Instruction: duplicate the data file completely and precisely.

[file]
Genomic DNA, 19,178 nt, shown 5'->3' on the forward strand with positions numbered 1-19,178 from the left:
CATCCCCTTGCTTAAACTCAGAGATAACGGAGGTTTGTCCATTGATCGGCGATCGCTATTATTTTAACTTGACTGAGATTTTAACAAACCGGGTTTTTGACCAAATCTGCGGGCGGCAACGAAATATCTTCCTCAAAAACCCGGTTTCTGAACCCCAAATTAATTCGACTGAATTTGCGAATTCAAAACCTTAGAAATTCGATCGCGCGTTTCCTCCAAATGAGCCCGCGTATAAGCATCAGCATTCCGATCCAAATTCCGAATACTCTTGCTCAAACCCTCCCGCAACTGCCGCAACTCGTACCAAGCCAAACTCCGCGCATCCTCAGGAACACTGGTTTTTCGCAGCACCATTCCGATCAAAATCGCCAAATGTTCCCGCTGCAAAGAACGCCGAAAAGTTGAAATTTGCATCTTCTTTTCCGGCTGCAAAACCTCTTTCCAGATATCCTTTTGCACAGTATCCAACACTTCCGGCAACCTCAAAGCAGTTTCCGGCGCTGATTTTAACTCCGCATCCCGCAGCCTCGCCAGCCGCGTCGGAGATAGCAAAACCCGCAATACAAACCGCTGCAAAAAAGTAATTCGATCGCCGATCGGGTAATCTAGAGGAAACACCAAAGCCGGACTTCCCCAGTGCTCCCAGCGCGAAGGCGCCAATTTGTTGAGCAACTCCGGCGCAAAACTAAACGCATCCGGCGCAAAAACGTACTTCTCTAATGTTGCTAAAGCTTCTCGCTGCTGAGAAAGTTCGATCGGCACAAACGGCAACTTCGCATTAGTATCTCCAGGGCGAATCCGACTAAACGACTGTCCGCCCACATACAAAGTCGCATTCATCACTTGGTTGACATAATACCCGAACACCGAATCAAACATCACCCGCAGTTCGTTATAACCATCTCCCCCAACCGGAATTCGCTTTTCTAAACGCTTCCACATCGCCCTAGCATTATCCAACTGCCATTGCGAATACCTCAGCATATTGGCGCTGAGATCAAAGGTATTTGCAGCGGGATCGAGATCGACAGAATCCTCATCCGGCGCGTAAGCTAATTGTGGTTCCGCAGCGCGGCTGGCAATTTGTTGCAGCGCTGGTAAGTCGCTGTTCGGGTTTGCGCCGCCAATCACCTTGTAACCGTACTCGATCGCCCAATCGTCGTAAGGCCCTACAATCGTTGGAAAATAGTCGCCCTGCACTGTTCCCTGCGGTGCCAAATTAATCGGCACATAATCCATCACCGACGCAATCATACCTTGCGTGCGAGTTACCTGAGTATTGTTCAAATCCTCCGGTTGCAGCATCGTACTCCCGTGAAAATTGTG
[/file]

Genomic DNA, 19,178 nt, shown 5'->3' on the forward strand with positions numbered 1-19,178 from the left:
CATCCCCTTGCTTAAACTCAGAGATAACGGAGGTTTGTCCATTGATCGGCGATCGCTATTATTTTAACTTGACTGAGATTTTAACAAACCGGGTTTTTGACCAAATCTGCGGGCGGCAACGAAATATCTTCCTCAAAAACCCGGTTTCTGAACCCCAAATTAATTCGACTGAATTTGCGAATTCAAAACCTTAGAAATTCGATCGCGCGTTTCCTCCAAATGAGCCCGCGTATAAGCATCAGCATTCCGATCCAAATTCCGAATACTCTTGCTCAAACCCTCCCGCAACTGCCGCAACTCGTACCAAGCCAAACTCCGCGCATCCTCAGGAACACTGGTTTTTCGCAGCACCATTCCGATCAAAATCGCCAAATGTTCCCGCTGCAAAGAACGCCGAAAAGTTGAAATTTGCATCTTCTTTTCCGGCTGCAAAACCTCTTTCCAGATATCCTTTTGCACAGTATCCAACACTTCCGGCAACCTCAAAGCAGTTTCCGGCGCTGATTTTAACTCCGCATCCCGCAGCCTCGCCAGCCGCGTCGGAGATAGCAAAACCCGCAATACAAACCGCTGCAAAAAAGTAATTCGATCGCCGATCGGGTAATCTAGAGGAAACACCAAAGCCGGACTTCCCCAGTGCTCCCAGCGCGAAGGCGCCAATTTGTTGAGCAACTCCGGCGCAAAACTAAACGCATCCGGCGCAAAAACGTACTTCTCTAATGTTGCTAAAGCTTCTCGCTGCTGAGAAAGTTCGATCGGCACAAACGGCAACTTCGCATTAGTATCTCCAGGGCGAATCCGACTAAACGACTGTCCGCCCACATACAAAGTCGCATTCATCACTTGGTTGACATAATACCCGAACACCGAATCAAACATCACCCGCAGTTCGTTATAACCATCTCCCCCAACCGGAATTCGCTTTTCTAAACGCTTCCACATCGCCCTAGCATTATCCAACTGCCATTGCGAATACCTCAGCATATTGGCGCTGAGATCAAAGGTATTTGCAGCGGGATCGAGATCGACAGAATCCTCATCCGGCGCGTAAGCTAATTGTGGTTCCGCAGCGCGGCTGGCAATTTGTTGCAGCGCTGGTAAGTCGCTGTTCGGGTTTGCGCCGCCAATCACCTTGTAACCGTACTCGATCGCCCAATCGTCGTAAGGCCCTACAATCGTTGGAAAATAGTCGCCCTGCACTGTTCCCTGCGGTGCCAAATTAATCGGCACATAATCCATCACCGACGCAATCATACCTTGCGTGCGAGTTACCTGAGTATTGTTCAAATCCTCCGGTTGCAGCATCGTACTCCCGTGAAAATTGTG